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A Game within a Game

by Bill Roose / Detroit Red Wings
Henrik Zetterberg and San Jose's Joe Thornton know each other very well when it comes to taking face-offs against one another. (Photo by Dave Reginek)
DETROIT -- When you’re watching tonight’s game, pay close attention to the activities in the face-off circle, especially the gamesmanship when Henrik Zetterberg lines-up across from San Jose’s Joe Thornton.

As much as the Red Wings and Sharks have built a rivalry over the last few seasons, Zetterberg and Thornton have done so on a personal level. While they won’t be mistaken for the league’s top two centermen at taking draws, their staunch battles for puck-possession could likely determine tonight’s outcome … again.

“Actually tonight is going to be fun,” Zetterberg said. “I’ll be taking a lot of face-offs against Joe, and have done so throughout my career. Usually they’re some pretty good battles.”

In 11 games last season – including an epic Western Conference semifinal series that went the distance – the two centers went head-to-head in the circle 82 times with Zetterberg winning the draws 47.6 percent of the time.

But both men said Friday morning that more goes into taking draws then fans know, including some occasional shenanigans.

“You try to know what they like and what they try to do,” Zetterberg said, “and they probably know what you like to do. Basically, it comes down to cheating. The guy who cheats the most usually wins the most.”

Thornton agreed, saying, “If you ain’t cheating, you ain’t trying, that’s my motto half the time.”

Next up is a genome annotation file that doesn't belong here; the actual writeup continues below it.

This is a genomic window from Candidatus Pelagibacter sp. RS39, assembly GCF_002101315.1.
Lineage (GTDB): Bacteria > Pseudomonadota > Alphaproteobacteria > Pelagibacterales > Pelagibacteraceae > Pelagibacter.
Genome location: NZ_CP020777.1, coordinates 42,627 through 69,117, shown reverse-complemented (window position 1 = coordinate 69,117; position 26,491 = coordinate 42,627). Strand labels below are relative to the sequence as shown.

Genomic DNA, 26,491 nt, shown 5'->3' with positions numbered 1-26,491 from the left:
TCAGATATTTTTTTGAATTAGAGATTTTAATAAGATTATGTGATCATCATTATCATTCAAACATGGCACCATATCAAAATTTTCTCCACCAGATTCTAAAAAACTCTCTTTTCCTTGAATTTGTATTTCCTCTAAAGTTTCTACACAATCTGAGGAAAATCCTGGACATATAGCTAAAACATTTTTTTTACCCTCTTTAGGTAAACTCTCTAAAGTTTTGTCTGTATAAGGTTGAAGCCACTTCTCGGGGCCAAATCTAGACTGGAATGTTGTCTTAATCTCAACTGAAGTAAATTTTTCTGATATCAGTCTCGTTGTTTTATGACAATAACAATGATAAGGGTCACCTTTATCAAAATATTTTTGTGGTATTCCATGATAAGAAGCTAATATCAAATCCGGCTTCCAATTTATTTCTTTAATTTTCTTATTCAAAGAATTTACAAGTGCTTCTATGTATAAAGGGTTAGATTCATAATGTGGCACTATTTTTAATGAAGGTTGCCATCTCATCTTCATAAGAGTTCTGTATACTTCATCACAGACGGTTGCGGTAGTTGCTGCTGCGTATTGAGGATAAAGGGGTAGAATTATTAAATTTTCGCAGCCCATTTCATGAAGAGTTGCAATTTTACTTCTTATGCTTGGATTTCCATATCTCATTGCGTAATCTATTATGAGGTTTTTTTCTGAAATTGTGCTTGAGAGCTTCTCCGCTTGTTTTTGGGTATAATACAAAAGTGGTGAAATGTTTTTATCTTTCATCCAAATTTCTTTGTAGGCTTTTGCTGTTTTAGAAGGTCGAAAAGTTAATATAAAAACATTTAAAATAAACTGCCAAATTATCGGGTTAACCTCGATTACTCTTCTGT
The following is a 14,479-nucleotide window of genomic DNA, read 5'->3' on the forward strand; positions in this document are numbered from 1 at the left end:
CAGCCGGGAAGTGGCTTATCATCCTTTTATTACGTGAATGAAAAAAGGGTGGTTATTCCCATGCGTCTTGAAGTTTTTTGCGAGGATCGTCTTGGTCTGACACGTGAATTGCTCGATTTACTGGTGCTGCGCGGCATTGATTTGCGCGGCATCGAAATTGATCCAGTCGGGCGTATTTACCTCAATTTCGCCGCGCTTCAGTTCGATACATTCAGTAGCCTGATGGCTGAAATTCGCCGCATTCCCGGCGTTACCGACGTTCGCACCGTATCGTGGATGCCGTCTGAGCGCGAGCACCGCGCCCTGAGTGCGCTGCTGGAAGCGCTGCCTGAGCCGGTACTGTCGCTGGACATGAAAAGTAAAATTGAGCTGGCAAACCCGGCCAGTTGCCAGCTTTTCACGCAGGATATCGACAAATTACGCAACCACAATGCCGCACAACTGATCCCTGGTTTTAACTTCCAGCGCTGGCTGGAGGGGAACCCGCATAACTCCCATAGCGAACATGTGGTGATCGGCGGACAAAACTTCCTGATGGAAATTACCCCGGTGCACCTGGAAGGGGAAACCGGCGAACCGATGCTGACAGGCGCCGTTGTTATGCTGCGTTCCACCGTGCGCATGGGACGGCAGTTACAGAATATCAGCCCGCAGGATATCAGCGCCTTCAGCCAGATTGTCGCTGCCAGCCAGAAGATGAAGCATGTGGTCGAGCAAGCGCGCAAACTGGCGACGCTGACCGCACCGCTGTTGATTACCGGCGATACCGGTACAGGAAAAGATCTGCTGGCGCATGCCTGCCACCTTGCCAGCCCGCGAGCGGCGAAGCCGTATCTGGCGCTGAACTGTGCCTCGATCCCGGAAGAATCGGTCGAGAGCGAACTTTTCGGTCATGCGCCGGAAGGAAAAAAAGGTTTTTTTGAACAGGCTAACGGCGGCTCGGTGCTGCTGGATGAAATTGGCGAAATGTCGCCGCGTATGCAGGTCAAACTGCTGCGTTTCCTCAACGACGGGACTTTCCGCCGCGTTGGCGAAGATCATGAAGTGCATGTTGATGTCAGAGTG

Another big factor is the five-inches in height that Zetterberg gives up to the 6-foot-4 Thornton, who uses every bit of his 230-pounds to muscle face-off wins.

“Being a bigger guy, you have to use your strength, use your stick-size and just try to over-power other centers,” Thornton said. “I try to be as strong as I can, just try to be quick and try to be powerful on them. That’s what my plan usually is.”

By league rule, the visiting player must put his stick blade on the ice first, immediately followed by the home player. This gives the home team the advantage, which should work in Zetterberg’s favor tonight.

“It is different at home against him,” said Zetterberg, of Thornton. “He likes to come in late with the stick, and he has great timing and he’s strong on his bottom hand. I’ll say that it’s a little easier at home. But in the Shark Tank, it’s tough to take draws against him.”

While Thornton lists Vancouver’s Manny Malhotra as the NHL center that gives him the most trouble on draws, Zetterberg isn’t far behind, he said.

“With Hank, he’s just so competitive, he never gives up, and I think he digs and it’s a sense of pride for him,” Thornton said. “I think Malholtra is the toughest guy I face. But Pavel (Datsyuk) is tough, Hank and (Ryan) Kesler are tough. Those are the guys that you play the most because they’re in your own conference and you’re always going head-to-head with them.”

Follow Bill Roose on Twitter | @RooseBill

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